G Jones’ Sophomore Album
On October 13th, just two days before the first live show, G Jones (short for Greg Jones) released his sophomore album, Paths. The effort marks a slight departure from Jones’ 2018 debut album, The Ineffable Truth. It takes him further away from his dubstep and trap roots. Here, he leans toward something softer and more emotional, yet still bravely experimental.
The themes of the new album manifest through vocal samples, peppered sparsely throughout the tracks. Paths explores maladaptive daydreaming, solitary moments in one’s room, aimless wandering, and memory. Such introspective themes raised the question of how G Jones would bring these abstract ideas to life for a live audience.
To bring Paths to life, Jones decided to leave behind the keyholes and masks of The Ineffable Truth. With the help of designer Shin Fujita, he reimagined his visual iconography, keeping only his signature black and white.
At Red Rocks, the graphic eyes from the Paths cover art ushered in a new era for G Jones. He stayed true to the album, opening with its first two tracks: “Familiar Frontiers” and “Too Far Gone.” The main visual effect was an intricately designed grid, filled with black-and-white patterns that twisted and distorted to the music.
The most notable aspect of the Paths show was the amount of time that Jones spent crafting emotional textures, especially in the album’s slower songs. The show took a journey from the solitary piano refrains of “In My Room” to the triumphant and optimistic melodies of “Maybe.” These emotional moments were paired with pixelated images of waterfalls and hiking trails. Due to Jones’ decision to use only white or black pixels on the screen, the images intentionally lacked shading and definition, giving the feeling they were corrupted or fuzzy like a memory.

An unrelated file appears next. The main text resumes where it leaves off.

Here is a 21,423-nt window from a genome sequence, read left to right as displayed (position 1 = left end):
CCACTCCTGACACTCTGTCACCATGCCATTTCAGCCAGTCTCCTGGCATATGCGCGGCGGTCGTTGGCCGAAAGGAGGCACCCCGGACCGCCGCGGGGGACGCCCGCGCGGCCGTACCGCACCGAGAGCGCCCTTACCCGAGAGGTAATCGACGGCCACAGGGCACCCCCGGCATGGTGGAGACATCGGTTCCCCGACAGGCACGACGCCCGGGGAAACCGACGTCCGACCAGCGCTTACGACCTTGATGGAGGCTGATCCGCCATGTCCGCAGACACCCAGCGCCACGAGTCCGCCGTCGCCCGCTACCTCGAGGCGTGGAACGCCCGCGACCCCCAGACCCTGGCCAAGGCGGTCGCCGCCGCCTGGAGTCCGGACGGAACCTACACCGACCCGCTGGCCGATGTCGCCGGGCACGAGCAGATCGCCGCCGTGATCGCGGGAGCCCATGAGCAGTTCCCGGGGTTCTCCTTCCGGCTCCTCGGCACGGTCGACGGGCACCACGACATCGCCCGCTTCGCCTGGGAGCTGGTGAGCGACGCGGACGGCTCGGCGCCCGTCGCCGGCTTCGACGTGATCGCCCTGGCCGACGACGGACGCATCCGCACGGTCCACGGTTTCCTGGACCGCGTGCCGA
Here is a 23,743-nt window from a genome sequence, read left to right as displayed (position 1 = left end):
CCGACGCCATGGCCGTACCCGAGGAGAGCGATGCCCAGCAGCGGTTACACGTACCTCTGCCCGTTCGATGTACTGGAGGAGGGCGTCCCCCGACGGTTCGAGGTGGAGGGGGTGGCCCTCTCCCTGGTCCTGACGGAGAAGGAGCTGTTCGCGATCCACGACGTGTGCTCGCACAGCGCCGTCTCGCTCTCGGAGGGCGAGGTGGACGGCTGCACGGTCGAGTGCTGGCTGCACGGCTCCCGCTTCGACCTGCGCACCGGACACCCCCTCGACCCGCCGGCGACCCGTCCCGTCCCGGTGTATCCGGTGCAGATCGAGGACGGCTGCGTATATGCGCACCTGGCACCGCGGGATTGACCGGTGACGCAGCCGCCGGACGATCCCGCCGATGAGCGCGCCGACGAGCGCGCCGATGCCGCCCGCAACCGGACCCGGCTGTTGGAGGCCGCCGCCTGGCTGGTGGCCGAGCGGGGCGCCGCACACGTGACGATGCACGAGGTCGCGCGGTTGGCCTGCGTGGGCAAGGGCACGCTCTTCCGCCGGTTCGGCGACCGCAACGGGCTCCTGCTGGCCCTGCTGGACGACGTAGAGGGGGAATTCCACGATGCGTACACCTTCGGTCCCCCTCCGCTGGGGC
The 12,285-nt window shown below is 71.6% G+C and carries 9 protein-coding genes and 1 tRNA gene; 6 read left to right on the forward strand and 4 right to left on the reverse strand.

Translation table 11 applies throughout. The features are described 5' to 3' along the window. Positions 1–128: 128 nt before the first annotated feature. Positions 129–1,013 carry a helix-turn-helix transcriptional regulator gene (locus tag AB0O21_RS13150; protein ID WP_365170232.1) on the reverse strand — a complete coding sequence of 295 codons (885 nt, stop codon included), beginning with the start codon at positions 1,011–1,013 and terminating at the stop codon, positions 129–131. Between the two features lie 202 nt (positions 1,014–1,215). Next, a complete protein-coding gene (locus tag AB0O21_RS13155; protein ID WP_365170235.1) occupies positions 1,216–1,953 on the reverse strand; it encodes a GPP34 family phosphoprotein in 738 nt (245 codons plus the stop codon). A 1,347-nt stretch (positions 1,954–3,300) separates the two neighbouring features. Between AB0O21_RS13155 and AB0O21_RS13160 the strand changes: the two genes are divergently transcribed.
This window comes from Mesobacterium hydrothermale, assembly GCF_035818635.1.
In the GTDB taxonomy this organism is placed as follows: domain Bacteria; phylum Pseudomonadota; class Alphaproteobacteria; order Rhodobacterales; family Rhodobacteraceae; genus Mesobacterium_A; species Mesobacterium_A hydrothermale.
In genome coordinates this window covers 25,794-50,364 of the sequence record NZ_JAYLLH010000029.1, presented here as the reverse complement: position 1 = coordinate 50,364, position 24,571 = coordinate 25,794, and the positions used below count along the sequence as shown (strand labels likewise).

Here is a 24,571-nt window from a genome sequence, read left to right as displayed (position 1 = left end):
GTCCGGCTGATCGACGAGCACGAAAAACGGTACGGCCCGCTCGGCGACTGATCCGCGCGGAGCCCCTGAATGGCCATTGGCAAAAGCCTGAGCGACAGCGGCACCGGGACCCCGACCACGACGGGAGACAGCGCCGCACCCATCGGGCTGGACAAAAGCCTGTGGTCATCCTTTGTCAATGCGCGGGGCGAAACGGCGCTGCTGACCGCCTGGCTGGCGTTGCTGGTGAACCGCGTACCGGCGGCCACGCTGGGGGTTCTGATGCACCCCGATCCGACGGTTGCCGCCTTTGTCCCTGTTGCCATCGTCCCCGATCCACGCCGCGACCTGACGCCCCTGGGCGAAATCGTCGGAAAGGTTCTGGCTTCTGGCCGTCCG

As Jones revved up the energy, one highlight was the funky single “Which Way.” It was set to cheeky visuals: gloved hands that clapped on beat then flipped a light switch to turn the whole venue dark. The show reached an energetic high point when EPROM came on stage to play VIPs of their songs “R.A.V.E.” and “Operator.” The crowd rightly erupted into a dance party, which led into the most intense section of the show when Jones played his breakout hit, “In Your Head.”
Long Walk Home
When it was time for Jones to close out his world premiere, he played a touching mashup of “Long Walk Home” from Paths and “Time” from The Ineffable Truth. Jones apparently planned this closing moment in the back of his mind for at least the past five years. The 2018 cover art for “Time” reads the words “Long Walk Home” in G Jones’ conlang. He ended the night with the sentiment that closes out Paths (a sample sourced from the 1972 horror movie, Silent Night, Bloody Night):
“One last time, I have to see this ground. It’s beautiful now. Soon, they will tear down the main house, and then nothing will be left. Nothing. Except what I remember.”
Ending on this note, it’s clear that the importance of memory is a key idea in G Jones’ new work. His curation at the Paths live show recalled key moments in dance music’s past, like the birth of dubstep through Digital Mystikz or the legacy of the amen break through Luke Vibert. These traces of the past then appear in new contexts as Jones experiments with them on his own terms.
Paths live not only celebrates the history of dance music but also further secures G Jones’ place within it. Here, he presented himself as an artist ready to tell the history of the genre while reinvigorating those classics sounds to imagine a new future.
Find Artist On: